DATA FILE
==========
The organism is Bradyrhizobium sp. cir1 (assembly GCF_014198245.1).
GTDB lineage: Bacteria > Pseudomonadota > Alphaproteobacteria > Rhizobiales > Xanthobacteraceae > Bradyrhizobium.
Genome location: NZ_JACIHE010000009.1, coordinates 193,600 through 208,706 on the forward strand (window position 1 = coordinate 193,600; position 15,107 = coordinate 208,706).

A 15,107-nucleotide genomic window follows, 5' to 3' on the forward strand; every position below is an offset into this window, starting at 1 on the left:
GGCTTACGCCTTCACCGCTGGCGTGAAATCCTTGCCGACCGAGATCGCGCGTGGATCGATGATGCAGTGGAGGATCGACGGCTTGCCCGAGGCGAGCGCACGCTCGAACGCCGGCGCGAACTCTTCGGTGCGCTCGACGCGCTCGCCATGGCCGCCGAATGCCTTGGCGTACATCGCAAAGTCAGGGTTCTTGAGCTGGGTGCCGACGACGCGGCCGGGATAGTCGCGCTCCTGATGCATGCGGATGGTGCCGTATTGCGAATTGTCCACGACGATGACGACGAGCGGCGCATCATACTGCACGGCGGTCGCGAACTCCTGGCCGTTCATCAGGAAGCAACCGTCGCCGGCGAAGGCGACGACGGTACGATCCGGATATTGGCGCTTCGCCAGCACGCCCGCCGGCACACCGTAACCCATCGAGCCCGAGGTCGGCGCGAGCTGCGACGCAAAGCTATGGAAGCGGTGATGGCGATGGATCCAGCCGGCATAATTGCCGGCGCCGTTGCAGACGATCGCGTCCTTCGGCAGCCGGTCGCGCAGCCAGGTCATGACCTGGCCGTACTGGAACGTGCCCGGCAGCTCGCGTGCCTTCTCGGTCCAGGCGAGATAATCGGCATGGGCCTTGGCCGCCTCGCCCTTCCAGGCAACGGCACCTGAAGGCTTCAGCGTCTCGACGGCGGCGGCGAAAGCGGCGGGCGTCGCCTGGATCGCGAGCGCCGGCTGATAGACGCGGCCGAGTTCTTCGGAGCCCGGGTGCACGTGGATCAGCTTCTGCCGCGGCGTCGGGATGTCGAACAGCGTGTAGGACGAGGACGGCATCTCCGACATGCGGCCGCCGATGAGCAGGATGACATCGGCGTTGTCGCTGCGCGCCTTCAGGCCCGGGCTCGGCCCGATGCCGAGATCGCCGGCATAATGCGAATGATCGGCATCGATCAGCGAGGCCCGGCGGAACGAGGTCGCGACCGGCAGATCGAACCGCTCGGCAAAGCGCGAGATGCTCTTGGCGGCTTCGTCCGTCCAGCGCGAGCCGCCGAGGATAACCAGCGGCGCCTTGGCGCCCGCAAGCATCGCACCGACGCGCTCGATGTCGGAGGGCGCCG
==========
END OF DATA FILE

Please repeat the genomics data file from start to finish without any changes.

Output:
The organism is Bradyrhizobium sp. cir1 (assembly GCF_014198245.1).
GTDB lineage: Bacteria > Pseudomonadota > Alphaproteobacteria > Rhizobiales > Xanthobacteraceae > Bradyrhizobium.
Genome location: NZ_JACIHE010000009.1, coordinates 193,600 through 208,706 on the forward strand (window position 1 = coordinate 193,600; position 15,107 = coordinate 208,706).

A 15,107-nucleotide genomic window follows, 5' to 3' on the forward strand; every position below is an offset into this window, starting at 1 on the left:
GGCTTACGCCTTCACCGCTGGCGTGAAATCCTTGCCGACCGAGATCGCGCGTGGATCGATGATGCAGTGGAGGATCGACGGCTTGCCCGAGGCGAGCGCACGCTCGAACGCCGGCGCGAACTCTTCGGTGCGCTCGACGCGCTCGCCATGGCCGCCGAATGCCTTGGCGTACATCGCAAAGTCAGGGTTCTTGAGCTGGGTGCCGACGACGCGGCCGGGATAGTCGCGCTCCTGATGCATGCGGATGGTGCCGTATTGCGAATTGTCCACGACGATGACGACGAGCGGCGCATCATACTGCACGGCGGTCGCGAACTCCTGGCCGTTCATCAGGAAGCAACCGTCGCCGGCGAAGGCGACGACGGTACGATCCGGATATTGGCGCTTCGCCAGCACGCCCGCCGGCACACCGTAACCCATCGAGCCCGAGGTCGGCGCGAGCTGCGACGCAAAGCTATGGAAGCGGTGATGGCGATGGATCCAGCCGGCATAATTGCCGGCGCCGTTGCAGACGATCGCGTCCTTCGGCAGCCGGTCGCGCAGCCAGGTCATGACCTGGCCGTACTGGAACGTGCCCGGCAGCTCGCGTGCCTTCTCGGTCCAGGCGAGATAATCGGCATGGGCCTTGGCCGCCTCGCCCTTCCAGGCAACGGCACCTGAAGGCTTCAGCGTCTCGACGGCGGCGGCGAAAGCGGCGGGCGTCGCCTGGATCGCGAGCGCCGGCTGATAGACGCGGCCGAGTTCTTCGGAGCCCGGGTGCACGTGGATCAGCTTCTGCCGCGGCGTCGGGATGTCGAACAGCGTGTAGGACGAGGACGGCATCTCCGACATGCGGCCGCCGATGAGCAGGATGACATCGGCGTTGTCGCTGCGCGCCTTCAGGCCCGGGCTCGGCCCGATGCCGAGATCGCCGGCATAATGCGAATGATCGGCATCGATCAGCGAGGCCCGGCGGAACGAGGTCGCGACCGGCAGATCGAACCGCTCGGCAAAGCGCGAGATGCTCTTGGCGGCTTCGTCCGTCCAGCGCGAGCCGCCGAGGATAACCAGCGGCGCCTTGGCGCCCGCAAGCATCGCACCGACGCGCTCGATGTCGGAGGGCGCCG